These days, we’re all in such a rush that every task we carry out happens in the shadows of what’s coming next. But not focusing on the job at hand often delivers substandard results. This is especially true of listening. Some say it’s a lost art – hardly surprising when we conduct so much of our communication in the digital world.

There are so many reasons to improve your listening skills. Effective listening develops empathy – the capacity to deeply understand another’s experience. And if you can do this, then your relationships will thrive, not just at work, but also in your personal life. People will feel more drawn to you. You could learn something new. You will solve problems more effectively. So how do you do it better? Read on.

1. Pay attention

Our brains have the capacity to process 400 words per minute, yet we speak at the rate of about 125 words per minute. What are we doing with the rest of that brain power? Thinking about lunch? Replaying the previous meeting over in our minds? Planning the rest of our day?

Paying attention is the first rule to improving your listening skills. Block the chatter from your mind. When you feel thoughts drifting away from the moment at hand, refocus. Hear the words and let their meaning into your consciousness. If your own goals for the interaction start dominating your thoughts, let them go while the person is speaking, and balance your need for a certain outcome with the desire to sustain good relationships.

2. Make sure you understand

To be absolutely certain you understand what the other person has said, repeat it back to them: “So what you’re saying is…” Don’t sit there like a zombie nodding your head and mumbling “Mmm” throughout the interaction. Be open and use your body language – uncross your arms and make eye contact to show you’re invested in the conversation.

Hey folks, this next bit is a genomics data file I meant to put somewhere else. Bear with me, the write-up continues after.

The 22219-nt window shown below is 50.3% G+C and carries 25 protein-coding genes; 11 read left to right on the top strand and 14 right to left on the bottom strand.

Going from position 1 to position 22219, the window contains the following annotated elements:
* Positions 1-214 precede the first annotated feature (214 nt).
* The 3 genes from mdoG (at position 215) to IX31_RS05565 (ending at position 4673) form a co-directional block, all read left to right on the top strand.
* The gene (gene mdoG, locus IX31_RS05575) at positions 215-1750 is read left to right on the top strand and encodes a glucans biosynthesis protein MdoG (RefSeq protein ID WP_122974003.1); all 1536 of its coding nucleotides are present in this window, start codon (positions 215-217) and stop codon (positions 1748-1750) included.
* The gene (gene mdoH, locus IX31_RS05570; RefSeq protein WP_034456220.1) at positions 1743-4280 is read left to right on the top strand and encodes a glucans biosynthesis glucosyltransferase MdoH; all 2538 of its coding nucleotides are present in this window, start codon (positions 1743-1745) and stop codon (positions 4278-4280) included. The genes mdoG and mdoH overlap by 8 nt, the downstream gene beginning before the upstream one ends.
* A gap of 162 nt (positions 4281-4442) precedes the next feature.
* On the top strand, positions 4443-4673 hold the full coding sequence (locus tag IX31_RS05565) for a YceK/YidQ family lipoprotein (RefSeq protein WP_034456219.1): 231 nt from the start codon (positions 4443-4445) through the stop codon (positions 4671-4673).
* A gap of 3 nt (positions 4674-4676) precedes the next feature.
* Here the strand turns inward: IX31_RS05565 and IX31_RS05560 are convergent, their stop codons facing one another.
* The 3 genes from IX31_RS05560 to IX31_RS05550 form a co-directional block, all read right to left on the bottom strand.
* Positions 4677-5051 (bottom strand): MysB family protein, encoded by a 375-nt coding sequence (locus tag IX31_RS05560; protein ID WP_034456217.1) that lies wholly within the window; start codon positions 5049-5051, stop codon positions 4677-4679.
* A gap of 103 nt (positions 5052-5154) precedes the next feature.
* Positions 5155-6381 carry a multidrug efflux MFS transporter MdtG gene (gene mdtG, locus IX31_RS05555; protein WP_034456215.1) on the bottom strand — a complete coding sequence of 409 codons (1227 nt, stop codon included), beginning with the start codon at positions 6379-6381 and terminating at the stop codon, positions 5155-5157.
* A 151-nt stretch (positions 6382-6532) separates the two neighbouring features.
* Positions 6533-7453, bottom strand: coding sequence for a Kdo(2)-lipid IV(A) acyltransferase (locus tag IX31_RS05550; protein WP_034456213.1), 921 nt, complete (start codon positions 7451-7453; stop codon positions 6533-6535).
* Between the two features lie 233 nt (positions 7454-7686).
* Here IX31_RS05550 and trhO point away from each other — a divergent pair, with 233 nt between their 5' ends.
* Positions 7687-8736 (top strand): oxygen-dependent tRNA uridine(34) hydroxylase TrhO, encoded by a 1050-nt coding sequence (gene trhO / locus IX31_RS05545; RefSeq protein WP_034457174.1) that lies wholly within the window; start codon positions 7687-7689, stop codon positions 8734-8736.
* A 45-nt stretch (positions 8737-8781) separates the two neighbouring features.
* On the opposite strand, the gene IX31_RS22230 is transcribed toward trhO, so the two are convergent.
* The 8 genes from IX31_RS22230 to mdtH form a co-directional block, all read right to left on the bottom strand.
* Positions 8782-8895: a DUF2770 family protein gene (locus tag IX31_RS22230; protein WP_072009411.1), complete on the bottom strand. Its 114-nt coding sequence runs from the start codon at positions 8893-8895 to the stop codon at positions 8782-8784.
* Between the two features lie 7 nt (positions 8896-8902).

3. Be curious and show interest

Ask relevant, open-ended questions. Accumulate your thoughts and deliver them when the other person is ready. Be mindful of your audience – don’t just broadcast anything that comes to mind. Keep your reactions sympathetic to the person you’re speaking with and attempt to take the conversation down a logical, deeper path.

4. Don’t interrupt

Hear the person as if you’re talking for the first time and try to put aside preconceived ideas about them. When you feel the urge to talk over them, take a breath and let it go, or at least store the thought for later. Interrupting is a negative habit that runs counter to the art of fine listening skills. Being courteous and respectful is a much better approach for resolving issues and moving forward. Let go of your need to be right and be open to forming new ideas. If you need to move the conversation along due to time constraints, preface your comment with, “I’m sorry to interrupt, but we’re running short on time…”

Improving your listening skills now will save you time and serve you well in future relationships, so start practising today!